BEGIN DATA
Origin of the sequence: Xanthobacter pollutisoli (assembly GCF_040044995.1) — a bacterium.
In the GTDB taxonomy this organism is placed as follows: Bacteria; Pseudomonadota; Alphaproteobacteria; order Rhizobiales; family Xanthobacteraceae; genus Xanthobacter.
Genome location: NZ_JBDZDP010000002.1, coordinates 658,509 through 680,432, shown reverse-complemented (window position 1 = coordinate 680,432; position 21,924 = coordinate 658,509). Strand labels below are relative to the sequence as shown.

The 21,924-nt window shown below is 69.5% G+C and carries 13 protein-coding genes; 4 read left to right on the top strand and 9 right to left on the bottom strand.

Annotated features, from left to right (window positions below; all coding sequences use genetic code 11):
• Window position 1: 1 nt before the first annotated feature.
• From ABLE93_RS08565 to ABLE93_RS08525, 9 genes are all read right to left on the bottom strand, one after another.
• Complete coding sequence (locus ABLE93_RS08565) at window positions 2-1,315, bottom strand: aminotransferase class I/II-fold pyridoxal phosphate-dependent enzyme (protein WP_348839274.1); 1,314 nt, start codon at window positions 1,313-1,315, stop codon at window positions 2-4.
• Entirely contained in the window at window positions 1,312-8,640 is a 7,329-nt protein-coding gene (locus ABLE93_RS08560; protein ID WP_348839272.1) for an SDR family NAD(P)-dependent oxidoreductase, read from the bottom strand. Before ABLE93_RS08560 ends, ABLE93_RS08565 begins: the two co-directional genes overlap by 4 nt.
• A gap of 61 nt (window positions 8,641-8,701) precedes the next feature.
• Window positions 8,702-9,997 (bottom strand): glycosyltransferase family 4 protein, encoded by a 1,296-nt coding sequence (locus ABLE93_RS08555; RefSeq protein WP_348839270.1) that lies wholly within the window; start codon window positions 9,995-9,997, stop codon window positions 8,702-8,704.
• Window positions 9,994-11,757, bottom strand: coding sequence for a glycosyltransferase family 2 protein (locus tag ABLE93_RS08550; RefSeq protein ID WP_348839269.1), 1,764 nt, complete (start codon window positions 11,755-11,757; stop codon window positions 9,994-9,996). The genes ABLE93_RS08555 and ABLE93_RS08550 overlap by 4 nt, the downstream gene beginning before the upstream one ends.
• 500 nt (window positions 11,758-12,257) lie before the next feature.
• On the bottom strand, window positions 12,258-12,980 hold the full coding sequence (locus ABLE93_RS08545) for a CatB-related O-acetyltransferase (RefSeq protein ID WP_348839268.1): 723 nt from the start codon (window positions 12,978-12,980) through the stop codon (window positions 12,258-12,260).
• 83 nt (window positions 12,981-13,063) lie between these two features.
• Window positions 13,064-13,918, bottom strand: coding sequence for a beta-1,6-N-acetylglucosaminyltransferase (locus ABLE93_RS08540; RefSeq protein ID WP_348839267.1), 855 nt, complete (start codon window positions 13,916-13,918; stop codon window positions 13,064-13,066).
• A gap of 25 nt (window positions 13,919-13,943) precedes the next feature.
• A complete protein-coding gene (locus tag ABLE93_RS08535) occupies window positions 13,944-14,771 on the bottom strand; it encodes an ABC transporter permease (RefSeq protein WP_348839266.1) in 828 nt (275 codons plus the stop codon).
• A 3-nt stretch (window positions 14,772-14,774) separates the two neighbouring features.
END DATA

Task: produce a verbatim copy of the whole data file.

Origin of the sequence: Xanthobacter pollutisoli (assembly GCF_040044995.1) — a bacterium.
In the GTDB taxonomy this organism is placed as follows: Bacteria; Pseudomonadota; Alphaproteobacteria; order Rhizobiales; family Xanthobacteraceae; genus Xanthobacter.
Genome location: NZ_JBDZDP010000002.1, coordinates 658,509 through 680,432, shown reverse-complemented (window position 1 = coordinate 680,432; position 21,924 = coordinate 658,509). Strand labels below are relative to the sequence as shown.

The 21,924-nt window shown below is 69.5% G+C and carries 13 protein-coding genes; 4 read left to right on the top strand and 9 right to left on the bottom strand.

Annotated features, from left to right (window positions below; all coding sequences use genetic code 11):
• Window position 1: 1 nt before the first annotated feature.
• From ABLE93_RS08565 to ABLE93_RS08525, 9 genes are all read right to left on the bottom strand, one after another.
• Complete coding sequence (locus ABLE93_RS08565) at window positions 2-1,315, bottom strand: aminotransferase class I/II-fold pyridoxal phosphate-dependent enzyme (protein WP_348839274.1); 1,314 nt, start codon at window positions 1,313-1,315, stop codon at window positions 2-4.
• Entirely contained in the window at window positions 1,312-8,640 is a 7,329-nt protein-coding gene (locus ABLE93_RS08560; protein ID WP_348839272.1) for an SDR family NAD(P)-dependent oxidoreductase, read from the bottom strand. Before ABLE93_RS08560 ends, ABLE93_RS08565 begins: the two co-directional genes overlap by 4 nt.
• A gap of 61 nt (window positions 8,641-8,701) precedes the next feature.
• Window positions 8,702-9,997 (bottom strand): glycosyltransferase family 4 protein, encoded by a 1,296-nt coding sequence (locus ABLE93_RS08555; RefSeq protein WP_348839270.1) that lies wholly within the window; start codon window positions 9,995-9,997, stop codon window positions 8,702-8,704.
• Window positions 9,994-11,757, bottom strand: coding sequence for a glycosyltransferase family 2 protein (locus tag ABLE93_RS08550; RefSeq protein ID WP_348839269.1), 1,764 nt, complete (start codon window positions 11,755-11,757; stop codon window positions 9,994-9,996). The genes ABLE93_RS08555 and ABLE93_RS08550 overlap by 4 nt, the downstream gene beginning before the upstream one ends.
• 500 nt (window positions 11,758-12,257) lie before the next feature.
• On the bottom strand, window positions 12,258-12,980 hold the full coding sequence (locus ABLE93_RS08545) for a CatB-related O-acetyltransferase (RefSeq protein ID WP_348839268.1): 723 nt from the start codon (window positions 12,978-12,980) through the stop codon (window positions 12,258-12,260).
• 83 nt (window positions 12,981-13,063) lie between these two features.
• Window positions 13,064-13,918, bottom strand: coding sequence for a beta-1,6-N-acetylglucosaminyltransferase (locus ABLE93_RS08540; RefSeq protein ID WP_348839267.1), 855 nt, complete (start codon window positions 13,916-13,918; stop codon window positions 13,064-13,066).
• A gap of 25 nt (window positions 13,919-13,943) precedes the next feature.
• A complete protein-coding gene (locus tag ABLE93_RS08535) occupies window positions 13,944-14,771 on the bottom strand; it encodes an ABC transporter permease (RefSeq protein WP_348839266.1) in 828 nt (275 codons plus the stop codon).
• A 3-nt stretch (window positions 14,772-14,774) separates the two neighbouring features.